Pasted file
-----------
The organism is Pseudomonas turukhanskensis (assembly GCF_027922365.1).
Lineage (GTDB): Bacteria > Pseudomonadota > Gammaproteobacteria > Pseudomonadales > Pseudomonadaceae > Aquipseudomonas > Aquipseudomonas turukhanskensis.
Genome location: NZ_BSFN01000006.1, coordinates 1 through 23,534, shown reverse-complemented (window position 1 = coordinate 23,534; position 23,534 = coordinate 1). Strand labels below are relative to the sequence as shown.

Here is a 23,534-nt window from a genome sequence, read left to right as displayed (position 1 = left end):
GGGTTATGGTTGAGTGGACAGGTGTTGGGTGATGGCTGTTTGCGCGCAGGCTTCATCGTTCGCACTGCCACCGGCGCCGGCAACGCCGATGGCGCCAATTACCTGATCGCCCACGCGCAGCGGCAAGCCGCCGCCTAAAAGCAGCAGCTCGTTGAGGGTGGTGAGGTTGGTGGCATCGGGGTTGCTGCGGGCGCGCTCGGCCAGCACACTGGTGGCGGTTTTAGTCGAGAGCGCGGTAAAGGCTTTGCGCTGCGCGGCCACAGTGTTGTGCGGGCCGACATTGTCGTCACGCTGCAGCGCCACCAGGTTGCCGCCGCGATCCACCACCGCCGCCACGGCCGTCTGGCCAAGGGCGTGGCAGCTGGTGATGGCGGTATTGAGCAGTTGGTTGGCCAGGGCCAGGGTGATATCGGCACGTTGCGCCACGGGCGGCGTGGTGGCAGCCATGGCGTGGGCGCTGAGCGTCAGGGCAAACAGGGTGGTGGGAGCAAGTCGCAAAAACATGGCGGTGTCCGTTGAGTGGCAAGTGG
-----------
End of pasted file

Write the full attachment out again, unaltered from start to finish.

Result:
The organism is Pseudomonas turukhanskensis (assembly GCF_027922365.1).
Lineage (GTDB): Bacteria > Pseudomonadota > Gammaproteobacteria > Pseudomonadales > Pseudomonadaceae > Aquipseudomonas > Aquipseudomonas turukhanskensis.
Genome location: NZ_BSFN01000006.1, coordinates 1 through 23,534, shown reverse-complemented (window position 1 = coordinate 23,534; position 23,534 = coordinate 1). Strand labels below are relative to the sequence as shown.

Here is a 23,534-nt window from a genome sequence, read left to right as displayed (position 1 = left end):
GGGTTATGGTTGAGTGGACAGGTGTTGGGTGATGGCTGTTTGCGCGCAGGCTTCATCGTTCGCACTGCCACCGGCGCCGGCAACGCCGATGGCGCCAATTACCTGATCGCCCACGCGCAGCGGCAAGCCGCCGCCTAAAAGCAGCAGCTCGTTGAGGGTGGTGAGGTTGGTGGCATCGGGGTTGCTGCGGGCGCGCTCGGCCAGCACACTGGTGGCGGTTTTAGTCGAGAGCGCGGTAAAGGCTTTGCGCTGCGCGGCCACAGTGTTGTGCGGGCCGACATTGTCGTCACGCTGCAGCGCCACCAGGTTGCCGCCGCGATCCACCACCGCCGCCACGGCCGTCTGGCCAAGGGCGTGGCAGCTGGTGATGGCGGTATTGAGCAGTTGGTTGGCCAGGGCCAGGGTGATATCGGCACGTTGCGCCACGGGCGGCGTGGTGGCAGCCATGGCGTGGGCGCTGAGCGTCAGGGCAAACAGGGTGGTGGGAGCAAGTCGCAAAAACATGGCGGTGTCCGTTGAGTGGCAAGTGG